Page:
CAL FIRE in Nevada, Yuba, and Placer Counties has lifted the burn suspension. Cooler temperatures and winter weather mean open burning is a tool residents in unincorporated Nevada County may use to get rid of green waste. To increase the likelihood that your home will withstand a wildfire, it is critical to implement defensible space. Now is the best time to get to work on developing and maintaining defensible space around your home.
Defensible space is the buffer you create on your property between structures like your home, fence, well house, and the flammable material in your yard like trees, brush, grass, woodpiles, landscaping, and wildlands.
To slow the rate of spread of a wildfire, clear away ladder fuels and create separation between flammable vegetation and the structures on your property.
This time of year offers a unique opportunity for residents to affordably and efficiently reduce green waste levels on their properties. CAL FIRE NEU lifted the Burn Suspension on October 25, 2021, which means residential debris burning is allowable when the Northern Sierra Air Quality Management District deems it a permissible burn day. Open residential burning is allowed in unincorporated Nevada County without a permit from CAL FIRE or a local fire district. As the season changes and the weather warms, CAL FIRE will announce when burn permits will be required. For now, residential burning is legal without a burn permit in unincorporated Nevada County.
Burn piles are prohibited in the city limits of Grass Valley and Nevada City. A burn permit from the fire district is required in the Town of Truckee. Burn permits from both Truckee Fire Protection District and CAL FIRE, when required, are available online and are free of charge. Some Homeowner Associations may also require permits or may prohibit burning; inquire with your association for the rules in your neighborhood.
Before you burn, check to see if it is a permissible burn day, at MyAirDistrict.com or by calling (530) 274-7928, in Western Nevada County, or (530) 582-1027, in Eastern Nevada County.
Vegetation that has not had time to dry out, such as leaves and pine needles will generate larger amounts of smoke. To avoid creating plumes of smoke, burn material that has been down for 3-6 weeks and has had a chance to dry out. If you have dead pines needles and leaves to burn, incorporate that material into your burn pile slowly over time once you have a clean, hot flame. Burning exclusively pine needles, or too many at once, can lead to a smoke nuisance which may result in unhappy neighbors and a steep fine.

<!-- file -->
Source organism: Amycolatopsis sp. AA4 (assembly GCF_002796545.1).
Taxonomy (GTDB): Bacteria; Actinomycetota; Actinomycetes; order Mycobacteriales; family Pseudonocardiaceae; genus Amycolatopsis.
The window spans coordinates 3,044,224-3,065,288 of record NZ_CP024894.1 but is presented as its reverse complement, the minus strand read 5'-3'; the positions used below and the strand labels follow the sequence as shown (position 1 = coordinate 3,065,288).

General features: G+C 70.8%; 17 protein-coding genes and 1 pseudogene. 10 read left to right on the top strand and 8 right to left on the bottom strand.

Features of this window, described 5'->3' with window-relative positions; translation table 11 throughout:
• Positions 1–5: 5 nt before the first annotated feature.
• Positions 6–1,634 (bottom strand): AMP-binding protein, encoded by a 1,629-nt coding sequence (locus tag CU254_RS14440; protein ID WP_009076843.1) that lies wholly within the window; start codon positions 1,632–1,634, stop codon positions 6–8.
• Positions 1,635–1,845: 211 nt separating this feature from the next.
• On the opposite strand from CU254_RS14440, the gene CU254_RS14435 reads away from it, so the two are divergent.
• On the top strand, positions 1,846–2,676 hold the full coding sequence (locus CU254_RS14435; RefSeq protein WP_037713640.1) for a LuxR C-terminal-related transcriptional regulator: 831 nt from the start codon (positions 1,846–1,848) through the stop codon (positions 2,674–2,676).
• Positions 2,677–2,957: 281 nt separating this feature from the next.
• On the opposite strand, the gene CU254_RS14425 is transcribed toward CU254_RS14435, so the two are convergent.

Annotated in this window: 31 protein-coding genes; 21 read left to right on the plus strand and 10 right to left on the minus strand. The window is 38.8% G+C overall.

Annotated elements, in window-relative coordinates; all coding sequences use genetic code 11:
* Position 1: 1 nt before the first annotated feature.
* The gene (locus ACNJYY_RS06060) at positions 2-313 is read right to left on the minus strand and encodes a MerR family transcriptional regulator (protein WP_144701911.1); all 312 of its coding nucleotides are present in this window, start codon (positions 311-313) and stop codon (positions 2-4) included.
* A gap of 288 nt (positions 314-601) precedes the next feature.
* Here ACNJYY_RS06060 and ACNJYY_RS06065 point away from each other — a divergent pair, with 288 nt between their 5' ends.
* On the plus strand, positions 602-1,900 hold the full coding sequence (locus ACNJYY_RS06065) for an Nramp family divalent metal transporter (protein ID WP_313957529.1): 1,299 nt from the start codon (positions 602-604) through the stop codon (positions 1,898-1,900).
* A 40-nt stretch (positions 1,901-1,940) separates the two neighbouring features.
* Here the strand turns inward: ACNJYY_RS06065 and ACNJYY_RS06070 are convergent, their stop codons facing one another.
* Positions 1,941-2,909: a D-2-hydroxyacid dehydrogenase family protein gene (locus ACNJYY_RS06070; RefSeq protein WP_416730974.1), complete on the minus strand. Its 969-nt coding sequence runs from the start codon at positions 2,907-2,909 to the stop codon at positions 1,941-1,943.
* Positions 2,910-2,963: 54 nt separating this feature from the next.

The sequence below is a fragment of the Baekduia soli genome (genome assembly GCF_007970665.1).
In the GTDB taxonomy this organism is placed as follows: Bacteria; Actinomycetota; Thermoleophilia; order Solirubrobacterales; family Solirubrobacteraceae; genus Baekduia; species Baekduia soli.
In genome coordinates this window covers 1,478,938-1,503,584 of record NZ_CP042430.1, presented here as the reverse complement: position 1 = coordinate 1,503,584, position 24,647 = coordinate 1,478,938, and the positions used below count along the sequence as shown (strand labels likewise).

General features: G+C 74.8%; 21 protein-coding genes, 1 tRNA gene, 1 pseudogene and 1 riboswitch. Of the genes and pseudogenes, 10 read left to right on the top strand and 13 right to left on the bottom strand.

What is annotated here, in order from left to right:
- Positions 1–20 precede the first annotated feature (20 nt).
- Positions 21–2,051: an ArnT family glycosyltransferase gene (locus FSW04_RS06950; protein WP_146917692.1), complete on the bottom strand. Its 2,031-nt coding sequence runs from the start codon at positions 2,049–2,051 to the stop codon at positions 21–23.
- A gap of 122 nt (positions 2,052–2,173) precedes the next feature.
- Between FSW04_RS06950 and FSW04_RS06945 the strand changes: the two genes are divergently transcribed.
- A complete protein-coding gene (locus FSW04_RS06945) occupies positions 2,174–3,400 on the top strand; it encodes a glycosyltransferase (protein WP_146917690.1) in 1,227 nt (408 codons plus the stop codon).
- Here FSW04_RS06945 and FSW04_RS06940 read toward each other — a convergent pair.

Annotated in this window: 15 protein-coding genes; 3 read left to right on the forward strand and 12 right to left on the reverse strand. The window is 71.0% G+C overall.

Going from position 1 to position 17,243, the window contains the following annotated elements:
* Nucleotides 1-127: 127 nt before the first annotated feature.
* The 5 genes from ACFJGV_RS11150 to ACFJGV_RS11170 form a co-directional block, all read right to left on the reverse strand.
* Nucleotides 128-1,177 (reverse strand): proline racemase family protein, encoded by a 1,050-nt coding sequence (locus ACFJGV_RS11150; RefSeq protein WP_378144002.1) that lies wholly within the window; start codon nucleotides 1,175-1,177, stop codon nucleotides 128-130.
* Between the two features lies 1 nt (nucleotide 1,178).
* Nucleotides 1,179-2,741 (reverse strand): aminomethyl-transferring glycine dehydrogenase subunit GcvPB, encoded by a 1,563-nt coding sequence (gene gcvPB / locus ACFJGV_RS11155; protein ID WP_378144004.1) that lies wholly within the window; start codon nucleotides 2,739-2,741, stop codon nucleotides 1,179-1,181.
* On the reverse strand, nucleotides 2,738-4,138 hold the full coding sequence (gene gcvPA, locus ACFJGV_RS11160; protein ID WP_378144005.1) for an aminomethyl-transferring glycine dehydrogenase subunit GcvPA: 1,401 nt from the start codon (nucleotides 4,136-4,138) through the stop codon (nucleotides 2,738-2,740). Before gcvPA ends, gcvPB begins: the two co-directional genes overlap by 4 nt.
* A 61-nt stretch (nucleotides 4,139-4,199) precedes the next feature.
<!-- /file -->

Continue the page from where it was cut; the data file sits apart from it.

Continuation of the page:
Dry, natural vegetation, grown on the property may be burned outdoors in open piles unless prohibited by local ordinances. No household trash or garbage may be burned. Burning trash, garbage, plastic, and treated lumber is prohibited by the California Air Resources Board. (Learn more here)
Chipped material may be used 30 ft from the home for weed abatement, erosion control, water retention, or as an additive in compost. Have your green waste chipped through the Fire Safe Council’s Chipping Program, rent a chipper, or hire a local vendor to chip the material for you.
Waste Management and Tahoe Truckee Sierra Disposal both offer curbside pickup options. To learn if your property is eligible for this service, visit http://bit.ly/WasteManagment (866-844-1508) or http://bit.ly/TahoeTruckeeSD (530-583-7800).
Waste Management and Tahoe Truckee Sierra Disposal both offer large dumpsters for rent. Reserve a dumpster for your property, or cost-share with neighbors who are also developing defensible space around their homes. Visit http://bit.ly/WasteManagment (866-844-1508) or http://bit.ly/TahoeTruckeeSD (530-583-7800).
Drop off green waste at Waste Management’s McCourtney Road Transfer Station or Tahoe Truckee Sierra Disposal. Standard disposal rates apply.
Leaves and pine needles often produce large quantities of smoke when burned. Composting these items creates a nutrient-rich soil amendment for your garden.